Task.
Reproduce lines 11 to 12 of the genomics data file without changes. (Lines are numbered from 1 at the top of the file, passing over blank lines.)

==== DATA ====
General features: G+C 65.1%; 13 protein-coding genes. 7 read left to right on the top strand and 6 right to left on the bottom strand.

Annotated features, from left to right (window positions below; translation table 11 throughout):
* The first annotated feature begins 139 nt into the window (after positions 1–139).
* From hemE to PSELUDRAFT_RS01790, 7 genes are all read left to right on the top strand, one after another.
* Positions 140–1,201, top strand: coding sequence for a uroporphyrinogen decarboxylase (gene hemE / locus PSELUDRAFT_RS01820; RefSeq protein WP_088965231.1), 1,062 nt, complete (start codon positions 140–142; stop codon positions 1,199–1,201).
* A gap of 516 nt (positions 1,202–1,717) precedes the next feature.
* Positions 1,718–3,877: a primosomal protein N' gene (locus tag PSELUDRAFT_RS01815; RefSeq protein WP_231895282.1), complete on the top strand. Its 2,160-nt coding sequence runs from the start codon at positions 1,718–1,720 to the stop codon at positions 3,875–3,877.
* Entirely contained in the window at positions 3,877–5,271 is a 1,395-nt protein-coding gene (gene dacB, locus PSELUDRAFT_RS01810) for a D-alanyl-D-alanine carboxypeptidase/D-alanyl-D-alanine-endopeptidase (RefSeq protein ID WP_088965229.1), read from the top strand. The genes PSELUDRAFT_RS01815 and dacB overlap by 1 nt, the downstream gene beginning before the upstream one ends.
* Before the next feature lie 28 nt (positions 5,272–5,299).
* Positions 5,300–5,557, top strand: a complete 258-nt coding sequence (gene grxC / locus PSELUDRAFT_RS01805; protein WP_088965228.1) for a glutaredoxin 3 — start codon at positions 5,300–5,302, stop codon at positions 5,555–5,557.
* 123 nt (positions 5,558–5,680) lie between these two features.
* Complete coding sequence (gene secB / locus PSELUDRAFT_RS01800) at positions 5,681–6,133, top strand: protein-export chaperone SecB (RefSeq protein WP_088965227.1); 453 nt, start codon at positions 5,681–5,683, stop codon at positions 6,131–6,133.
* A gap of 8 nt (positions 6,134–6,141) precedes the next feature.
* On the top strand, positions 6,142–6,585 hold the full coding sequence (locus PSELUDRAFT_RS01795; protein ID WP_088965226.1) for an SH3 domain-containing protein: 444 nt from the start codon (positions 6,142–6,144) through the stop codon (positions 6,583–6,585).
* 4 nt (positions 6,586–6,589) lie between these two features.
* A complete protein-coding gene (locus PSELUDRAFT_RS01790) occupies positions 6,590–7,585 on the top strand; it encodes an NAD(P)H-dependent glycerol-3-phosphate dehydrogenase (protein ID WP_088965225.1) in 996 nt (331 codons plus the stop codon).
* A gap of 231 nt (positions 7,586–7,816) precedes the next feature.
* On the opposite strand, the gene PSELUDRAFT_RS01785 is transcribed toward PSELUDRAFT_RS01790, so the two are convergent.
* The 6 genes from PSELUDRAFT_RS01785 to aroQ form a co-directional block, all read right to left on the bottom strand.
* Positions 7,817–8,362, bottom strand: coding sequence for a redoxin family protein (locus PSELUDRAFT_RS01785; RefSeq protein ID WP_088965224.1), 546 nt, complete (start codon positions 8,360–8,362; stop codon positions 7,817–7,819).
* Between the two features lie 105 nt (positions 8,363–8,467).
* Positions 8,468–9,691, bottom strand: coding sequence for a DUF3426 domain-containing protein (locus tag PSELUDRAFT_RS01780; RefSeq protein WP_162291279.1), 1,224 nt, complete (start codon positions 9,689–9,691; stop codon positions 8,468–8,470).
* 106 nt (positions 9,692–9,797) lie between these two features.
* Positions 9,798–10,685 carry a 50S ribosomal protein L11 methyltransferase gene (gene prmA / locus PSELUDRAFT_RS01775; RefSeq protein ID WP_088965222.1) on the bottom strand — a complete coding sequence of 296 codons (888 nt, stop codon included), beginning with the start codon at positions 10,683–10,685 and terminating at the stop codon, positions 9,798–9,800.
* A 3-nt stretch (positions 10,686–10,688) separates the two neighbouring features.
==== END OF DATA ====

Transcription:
* 123 nt (positions 5,558–5,680) lie between these two features.
* Complete coding sequence (gene secB / locus PSELUDRAFT_RS01800) at positions 5,681–6,133, top strand: protein-export chaperone SecB (RefSeq protein WP_088965227.1); 453 nt, start codon at positions 5,681–5,683, stop codon at positions 6,131–6,133.